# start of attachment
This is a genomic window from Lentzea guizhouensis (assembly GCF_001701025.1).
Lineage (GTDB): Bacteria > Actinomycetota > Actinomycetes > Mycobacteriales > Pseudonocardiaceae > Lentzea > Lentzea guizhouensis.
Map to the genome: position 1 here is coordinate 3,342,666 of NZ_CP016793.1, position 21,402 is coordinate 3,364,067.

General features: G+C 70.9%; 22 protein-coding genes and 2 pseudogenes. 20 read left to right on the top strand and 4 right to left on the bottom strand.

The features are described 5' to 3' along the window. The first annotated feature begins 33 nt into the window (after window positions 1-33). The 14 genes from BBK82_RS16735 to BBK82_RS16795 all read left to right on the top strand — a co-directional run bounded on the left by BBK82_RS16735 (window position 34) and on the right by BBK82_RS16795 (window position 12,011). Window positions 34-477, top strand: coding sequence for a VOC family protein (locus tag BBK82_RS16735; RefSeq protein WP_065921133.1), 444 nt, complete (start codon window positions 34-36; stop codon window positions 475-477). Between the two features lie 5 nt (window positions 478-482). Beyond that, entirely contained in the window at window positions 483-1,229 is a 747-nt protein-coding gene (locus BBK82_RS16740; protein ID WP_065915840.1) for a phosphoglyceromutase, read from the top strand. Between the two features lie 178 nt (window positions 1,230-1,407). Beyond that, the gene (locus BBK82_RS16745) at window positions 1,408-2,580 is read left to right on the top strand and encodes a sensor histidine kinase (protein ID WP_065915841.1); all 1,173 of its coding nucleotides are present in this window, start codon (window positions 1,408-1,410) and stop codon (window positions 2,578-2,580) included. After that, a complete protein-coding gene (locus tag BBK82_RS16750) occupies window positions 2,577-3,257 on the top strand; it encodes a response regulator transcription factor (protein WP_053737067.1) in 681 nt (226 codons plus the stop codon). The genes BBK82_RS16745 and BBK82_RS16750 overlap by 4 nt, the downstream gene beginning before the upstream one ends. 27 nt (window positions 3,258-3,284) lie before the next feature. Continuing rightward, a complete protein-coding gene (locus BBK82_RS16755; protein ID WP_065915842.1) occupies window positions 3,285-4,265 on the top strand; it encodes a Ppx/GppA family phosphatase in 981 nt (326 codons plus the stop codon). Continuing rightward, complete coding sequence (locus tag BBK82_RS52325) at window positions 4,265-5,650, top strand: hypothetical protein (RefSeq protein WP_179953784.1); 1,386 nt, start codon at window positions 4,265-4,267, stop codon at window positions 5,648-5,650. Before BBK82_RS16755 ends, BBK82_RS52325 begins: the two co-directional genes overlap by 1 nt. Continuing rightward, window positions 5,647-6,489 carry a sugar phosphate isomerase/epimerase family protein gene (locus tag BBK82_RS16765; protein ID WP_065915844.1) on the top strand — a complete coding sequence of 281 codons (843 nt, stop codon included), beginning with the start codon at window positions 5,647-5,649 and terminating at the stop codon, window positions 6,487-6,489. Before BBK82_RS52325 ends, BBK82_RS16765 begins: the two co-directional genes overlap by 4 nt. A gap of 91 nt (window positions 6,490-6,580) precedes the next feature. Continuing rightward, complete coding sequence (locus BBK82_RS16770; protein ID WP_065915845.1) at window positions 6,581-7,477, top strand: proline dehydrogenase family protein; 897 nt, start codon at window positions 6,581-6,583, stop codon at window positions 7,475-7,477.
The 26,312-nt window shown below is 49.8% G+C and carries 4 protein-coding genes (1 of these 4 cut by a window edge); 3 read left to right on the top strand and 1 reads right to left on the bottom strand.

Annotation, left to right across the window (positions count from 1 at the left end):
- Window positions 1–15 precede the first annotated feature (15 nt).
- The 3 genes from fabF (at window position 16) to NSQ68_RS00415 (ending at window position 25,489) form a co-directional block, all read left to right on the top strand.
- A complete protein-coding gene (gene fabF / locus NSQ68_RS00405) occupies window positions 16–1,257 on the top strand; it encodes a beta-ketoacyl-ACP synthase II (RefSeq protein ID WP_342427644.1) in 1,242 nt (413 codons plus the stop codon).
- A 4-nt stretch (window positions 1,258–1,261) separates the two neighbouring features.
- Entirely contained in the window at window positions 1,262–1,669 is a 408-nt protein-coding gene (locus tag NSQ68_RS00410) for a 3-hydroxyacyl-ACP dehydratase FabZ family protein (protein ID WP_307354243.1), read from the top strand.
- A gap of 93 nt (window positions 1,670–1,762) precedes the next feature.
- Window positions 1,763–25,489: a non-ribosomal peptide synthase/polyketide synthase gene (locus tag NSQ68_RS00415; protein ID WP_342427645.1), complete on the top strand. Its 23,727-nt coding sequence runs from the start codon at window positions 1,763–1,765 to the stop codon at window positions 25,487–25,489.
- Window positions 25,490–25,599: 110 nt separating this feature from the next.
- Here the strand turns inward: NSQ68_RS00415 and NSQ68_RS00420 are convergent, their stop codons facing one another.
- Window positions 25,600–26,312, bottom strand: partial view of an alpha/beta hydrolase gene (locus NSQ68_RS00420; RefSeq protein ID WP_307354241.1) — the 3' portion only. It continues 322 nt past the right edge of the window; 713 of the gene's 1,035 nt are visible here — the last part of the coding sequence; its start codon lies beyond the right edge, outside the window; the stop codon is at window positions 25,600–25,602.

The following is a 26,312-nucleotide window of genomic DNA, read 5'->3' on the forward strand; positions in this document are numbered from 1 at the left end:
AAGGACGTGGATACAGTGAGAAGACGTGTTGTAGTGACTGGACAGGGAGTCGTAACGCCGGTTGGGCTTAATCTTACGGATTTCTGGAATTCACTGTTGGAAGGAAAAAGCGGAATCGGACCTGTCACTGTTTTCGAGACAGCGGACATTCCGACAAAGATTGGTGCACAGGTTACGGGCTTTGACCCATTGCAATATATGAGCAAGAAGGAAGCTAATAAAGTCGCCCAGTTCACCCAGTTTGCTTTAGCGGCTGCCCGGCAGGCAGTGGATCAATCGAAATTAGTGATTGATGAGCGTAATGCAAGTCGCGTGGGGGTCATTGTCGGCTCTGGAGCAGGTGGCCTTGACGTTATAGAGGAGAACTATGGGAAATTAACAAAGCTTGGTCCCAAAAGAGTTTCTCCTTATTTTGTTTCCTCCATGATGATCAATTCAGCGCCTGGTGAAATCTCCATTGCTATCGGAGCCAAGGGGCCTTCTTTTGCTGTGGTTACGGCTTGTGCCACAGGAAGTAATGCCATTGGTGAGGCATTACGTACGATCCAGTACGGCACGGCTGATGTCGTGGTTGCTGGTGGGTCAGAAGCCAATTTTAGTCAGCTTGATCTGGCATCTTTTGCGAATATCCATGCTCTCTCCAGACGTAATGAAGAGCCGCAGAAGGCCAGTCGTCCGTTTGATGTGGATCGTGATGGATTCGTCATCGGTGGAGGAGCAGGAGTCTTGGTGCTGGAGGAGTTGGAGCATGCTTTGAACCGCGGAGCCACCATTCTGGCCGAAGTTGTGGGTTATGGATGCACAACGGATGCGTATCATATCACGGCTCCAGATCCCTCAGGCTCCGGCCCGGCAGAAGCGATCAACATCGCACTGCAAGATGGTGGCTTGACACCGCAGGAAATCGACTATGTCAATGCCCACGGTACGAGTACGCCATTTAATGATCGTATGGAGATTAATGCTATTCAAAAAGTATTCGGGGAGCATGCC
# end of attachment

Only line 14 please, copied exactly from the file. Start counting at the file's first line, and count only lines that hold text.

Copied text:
- Window positions 1,763–25,489: a non-ribosomal peptide synthase/polyketide synthase gene (locus tag NSQ68_RS00415; protein ID WP_342427645.1), complete on the top strand. Its 23,727-nt coding sequence runs from the start codon at window positions 1,763–1,765 to the stop codon at window positions 25,487–25,489.